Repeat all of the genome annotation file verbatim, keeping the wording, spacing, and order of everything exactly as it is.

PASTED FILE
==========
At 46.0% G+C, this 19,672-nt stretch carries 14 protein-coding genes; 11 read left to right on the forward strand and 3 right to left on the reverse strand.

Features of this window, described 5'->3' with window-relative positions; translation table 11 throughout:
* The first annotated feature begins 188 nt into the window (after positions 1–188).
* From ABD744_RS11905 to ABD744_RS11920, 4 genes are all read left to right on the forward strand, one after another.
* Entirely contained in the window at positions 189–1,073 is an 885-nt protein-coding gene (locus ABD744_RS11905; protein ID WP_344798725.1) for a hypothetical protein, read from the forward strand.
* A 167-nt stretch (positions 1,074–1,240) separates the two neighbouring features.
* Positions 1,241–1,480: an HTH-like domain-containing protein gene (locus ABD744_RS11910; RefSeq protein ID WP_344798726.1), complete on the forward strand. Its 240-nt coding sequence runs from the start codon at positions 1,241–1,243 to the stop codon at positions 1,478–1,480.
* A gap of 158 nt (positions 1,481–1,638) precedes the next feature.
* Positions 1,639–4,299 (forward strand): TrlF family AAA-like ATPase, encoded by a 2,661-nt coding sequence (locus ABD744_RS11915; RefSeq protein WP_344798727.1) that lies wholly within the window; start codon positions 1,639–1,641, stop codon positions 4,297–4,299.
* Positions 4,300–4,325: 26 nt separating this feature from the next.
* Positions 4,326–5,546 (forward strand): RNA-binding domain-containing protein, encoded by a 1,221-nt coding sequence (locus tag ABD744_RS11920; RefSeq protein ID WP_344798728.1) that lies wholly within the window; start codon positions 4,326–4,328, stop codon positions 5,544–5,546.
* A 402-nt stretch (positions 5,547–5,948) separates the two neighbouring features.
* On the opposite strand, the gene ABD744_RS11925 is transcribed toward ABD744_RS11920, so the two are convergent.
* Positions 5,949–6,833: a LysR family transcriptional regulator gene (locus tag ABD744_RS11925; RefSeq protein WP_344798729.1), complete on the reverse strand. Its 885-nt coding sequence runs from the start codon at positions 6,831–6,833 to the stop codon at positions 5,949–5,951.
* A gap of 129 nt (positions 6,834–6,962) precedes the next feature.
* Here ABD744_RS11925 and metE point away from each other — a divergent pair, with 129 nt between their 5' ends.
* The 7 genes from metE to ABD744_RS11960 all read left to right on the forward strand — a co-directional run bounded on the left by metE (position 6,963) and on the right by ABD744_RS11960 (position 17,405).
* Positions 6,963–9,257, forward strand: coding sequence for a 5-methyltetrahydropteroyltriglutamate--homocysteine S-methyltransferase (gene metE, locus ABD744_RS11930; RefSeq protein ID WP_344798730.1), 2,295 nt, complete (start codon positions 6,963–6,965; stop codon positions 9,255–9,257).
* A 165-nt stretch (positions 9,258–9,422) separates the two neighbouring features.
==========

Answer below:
At 46.0% G+C, this 19,672-nt stretch carries 14 protein-coding genes; 11 read left to right on the forward strand and 3 right to left on the reverse strand.

Features of this window, described 5'->3' with window-relative positions; translation table 11 throughout:
* The first annotated feature begins 188 nt into the window (after positions 1–188).
* From ABD744_RS11905 to ABD744_RS11920, 4 genes are all read left to right on the forward strand, one after another.
* Entirely contained in the window at positions 189–1,073 is an 885-nt protein-coding gene (locus ABD744_RS11905; protein ID WP_344798725.1) for a hypothetical protein, read from the forward strand.
* A 167-nt stretch (positions 1,074–1,240) separates the two neighbouring features.
* Positions 1,241–1,480: an HTH-like domain-containing protein gene (locus ABD744_RS11910; RefSeq protein ID WP_344798726.1), complete on the forward strand. Its 240-nt coding sequence runs from the start codon at positions 1,241–1,243 to the stop codon at positions 1,478–1,480.
* A gap of 158 nt (positions 1,481–1,638) precedes the next feature.
* Positions 1,639–4,299 (forward strand): TrlF family AAA-like ATPase, encoded by a 2,661-nt coding sequence (locus ABD744_RS11915; RefSeq protein WP_344798727.1) that lies wholly within the window; start codon positions 1,639–1,641, stop codon positions 4,297–4,299.
* Positions 4,300–4,325: 26 nt separating this feature from the next.
* Positions 4,326–5,546 (forward strand): RNA-binding domain-containing protein, encoded by a 1,221-nt coding sequence (locus tag ABD744_RS11920; RefSeq protein ID WP_344798728.1) that lies wholly within the window; start codon positions 4,326–4,328, stop codon positions 5,544–5,546.
* A 402-nt stretch (positions 5,547–5,948) separates the two neighbouring features.
* On the opposite strand, the gene ABD744_RS11925 is transcribed toward ABD744_RS11920, so the two are convergent.
* Positions 5,949–6,833: a LysR family transcriptional regulator gene (locus tag ABD744_RS11925; RefSeq protein WP_344798729.1), complete on the reverse strand. Its 885-nt coding sequence runs from the start codon at positions 6,831–6,833 to the stop codon at positions 5,949–5,951.
* A gap of 129 nt (positions 6,834–6,962) precedes the next feature.
* Here ABD744_RS11925 and metE point away from each other — a divergent pair, with 129 nt between their 5' ends.
* The 7 genes from metE to ABD744_RS11960 all read left to right on the forward strand — a co-directional run bounded on the left by metE (position 6,963) and on the right by ABD744_RS11960 (position 17,405).
* Positions 6,963–9,257, forward strand: coding sequence for a 5-methyltetrahydropteroyltriglutamate--homocysteine S-methyltransferase (gene metE, locus ABD744_RS11930; RefSeq protein ID WP_344798730.1), 2,295 nt, complete (start codon positions 6,963–6,965; stop codon positions 9,255–9,257).
* A 165-nt stretch (positions 9,258–9,422) separates the two neighbouring features.